Embassy Row: ‘Excuse for attack’

Question of the Day

Should Congress make English the official language of the U.S.?

View results

A vice president of the European Parliament is complaining that comments by two State Department officials are being used for propaganda by Iran as it tries to crush exiled dissidents in Iraqi refugee camps.

Alejo Vidal-Quadras, a supporter of the Iranian resistance, noted Thursday that the official media of the “totalitarian regime ruling Iran and its affiliated media in Iraq have not been able to hide their happiness regarding false statements” by Elizabeth Jones, acting assistant secretary of state for Near Eastern affairs.

He also complained about similar comments earlier this month by Wendy Sherman, undersecretary of state for political affairs.

Ms. Jones last week told a congressional panel that leaders of the Iranian dissidents in Iraq’s Camp Liberty have blocked U.S. and U.N. efforts to transfer the exiles out of Iraq to Albania, which along with Germany has agreed to accept some of the refugees.

“We spent a tremendous amount of time with the leadership to help them understand that they encourage their compatriots to take advantage of these opportunities, and for their own reasons they are reluctant to promote this in a transparent way that might be appropriate,” she told the House Foreign Affairs subcommittee on the Middle East and North Africa.

Mr. Vidal-Quadras noted that Iran’s state news agency Fars reported that Ms. Jones had denounced the group’s leaders for “not cooperating on [the] departure of their forces from Iraq.”

Fars also called the dissidents members of a “terrorist organization.” The pro-Iranian government of Iraq often accuses the dissidents of terrorism as an excuse to launch attacks on the unarmed refugees.

The dissidents surrendered their weapons to U.S. forces after the invasion of Iraq in 2003, effectively ending their armed struggle to overthrow the Iranian regime.

More than 3,000 dissidents continued living in a compound called Camp Ashraf north of Baghdad, the headquarters of their military campaign, until Iraq’s government demanded they be relocated to the much smaller Camp Liberty in Bagdad and then deported from the country.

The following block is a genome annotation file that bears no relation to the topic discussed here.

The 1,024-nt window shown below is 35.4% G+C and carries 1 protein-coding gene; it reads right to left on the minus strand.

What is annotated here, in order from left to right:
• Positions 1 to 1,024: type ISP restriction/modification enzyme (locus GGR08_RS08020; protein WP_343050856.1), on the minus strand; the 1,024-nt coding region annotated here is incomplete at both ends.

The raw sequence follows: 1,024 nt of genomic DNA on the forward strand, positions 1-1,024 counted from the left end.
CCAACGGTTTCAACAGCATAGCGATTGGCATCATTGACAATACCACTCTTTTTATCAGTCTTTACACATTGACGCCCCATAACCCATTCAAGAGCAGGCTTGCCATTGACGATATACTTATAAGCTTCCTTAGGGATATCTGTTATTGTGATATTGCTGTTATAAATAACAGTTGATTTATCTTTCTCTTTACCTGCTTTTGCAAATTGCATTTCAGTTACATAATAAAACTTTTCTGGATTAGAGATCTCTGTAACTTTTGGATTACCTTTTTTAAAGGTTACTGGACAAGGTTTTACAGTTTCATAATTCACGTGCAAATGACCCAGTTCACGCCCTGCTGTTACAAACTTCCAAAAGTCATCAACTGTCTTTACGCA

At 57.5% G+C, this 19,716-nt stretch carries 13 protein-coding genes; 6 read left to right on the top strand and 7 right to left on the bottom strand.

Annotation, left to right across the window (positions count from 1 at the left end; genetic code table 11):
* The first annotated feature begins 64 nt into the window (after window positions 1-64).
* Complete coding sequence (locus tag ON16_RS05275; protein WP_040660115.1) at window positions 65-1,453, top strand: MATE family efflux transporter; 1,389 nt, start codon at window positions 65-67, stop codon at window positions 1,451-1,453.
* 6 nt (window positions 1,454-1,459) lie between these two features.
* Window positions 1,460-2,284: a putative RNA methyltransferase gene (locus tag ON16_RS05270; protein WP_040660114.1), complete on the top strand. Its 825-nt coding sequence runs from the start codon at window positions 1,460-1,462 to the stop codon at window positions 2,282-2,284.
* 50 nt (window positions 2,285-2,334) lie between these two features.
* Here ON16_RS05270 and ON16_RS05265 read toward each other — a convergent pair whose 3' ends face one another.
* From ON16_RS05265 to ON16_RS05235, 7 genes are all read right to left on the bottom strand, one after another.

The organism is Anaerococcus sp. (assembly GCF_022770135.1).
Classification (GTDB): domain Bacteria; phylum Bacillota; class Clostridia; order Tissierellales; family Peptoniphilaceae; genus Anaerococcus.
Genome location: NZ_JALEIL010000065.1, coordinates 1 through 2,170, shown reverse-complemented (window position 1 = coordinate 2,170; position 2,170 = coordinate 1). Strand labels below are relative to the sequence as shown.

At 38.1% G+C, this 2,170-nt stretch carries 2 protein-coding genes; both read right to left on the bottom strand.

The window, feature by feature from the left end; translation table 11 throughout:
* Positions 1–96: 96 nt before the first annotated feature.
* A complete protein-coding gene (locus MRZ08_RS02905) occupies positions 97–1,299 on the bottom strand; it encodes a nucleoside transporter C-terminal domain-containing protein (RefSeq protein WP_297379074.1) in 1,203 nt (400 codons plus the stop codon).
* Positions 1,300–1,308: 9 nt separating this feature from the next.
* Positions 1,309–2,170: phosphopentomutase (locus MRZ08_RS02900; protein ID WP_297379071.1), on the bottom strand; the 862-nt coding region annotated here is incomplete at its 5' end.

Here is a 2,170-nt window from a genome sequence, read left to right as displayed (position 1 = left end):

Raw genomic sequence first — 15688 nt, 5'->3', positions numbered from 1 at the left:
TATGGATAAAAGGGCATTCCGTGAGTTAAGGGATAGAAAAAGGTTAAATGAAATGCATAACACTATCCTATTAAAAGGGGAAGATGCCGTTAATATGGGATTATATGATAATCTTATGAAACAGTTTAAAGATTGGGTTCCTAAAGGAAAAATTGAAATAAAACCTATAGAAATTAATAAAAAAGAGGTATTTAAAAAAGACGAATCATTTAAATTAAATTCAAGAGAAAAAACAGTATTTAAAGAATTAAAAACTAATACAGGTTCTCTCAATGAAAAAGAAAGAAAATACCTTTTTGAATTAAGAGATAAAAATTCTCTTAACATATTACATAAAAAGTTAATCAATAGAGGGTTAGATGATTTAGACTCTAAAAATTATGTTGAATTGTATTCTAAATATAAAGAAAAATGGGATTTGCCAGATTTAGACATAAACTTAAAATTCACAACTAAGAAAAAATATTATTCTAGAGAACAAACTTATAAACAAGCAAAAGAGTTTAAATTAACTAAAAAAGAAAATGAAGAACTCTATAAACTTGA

Mr. Vidal-Quadras also criticized Ms. Sherman for comments at a May 15 hearing of the House Foreign Affairs Committee.

Ms. Sherman accused the leaders at Camp Liberty and at the Paris-based National Council of Resistance of Iran of preventing the dissidents in the camp “from knowing what their options are” for relocation.

Mr. Vidal-Quadras called the comments by Ms. Jones and Ms. Sherman “untruthful and dangerous,” and said they could be used as “an excuse [by Iraq] for another attack against” the dissidents.

He said the dissidents’ leaders have informed camp residents of the plans to move them to Albania, but only 14 have been relocated. He also noted that camp leaders have notified U.N. officials that 100 dissidents with German refugee status are prepared to move to Germany, but none has been transferred.

“Weren’t Ms. Jones and Ms. Sherman aware of those facts?” he said.

The State Department on Thursday defended the two officials and again accused the dissidents’ leadership of failing to cooperate.

Story Continues →

View Entire Story

© Copyright 2014 The Washington Times, LLC. Click here for reprint permission.

About the Author
James Morrison

James Morrison

James Morrison joined the The Washington Times in 1983 as a local reporter covering Alexandria, Va. A year later, he was assigned to open a Times bureau in Canada. From 1987 to 1989, Mr. Morrison was The Washington Times reporter in London, covering Britain, Western Europe and NATO issues. After returning to Washington, he served as an assistant foreign editor ...

Latest Stories

Latest Blog Entries

Comments
blog comments powered by Disqus
TWT Video Picks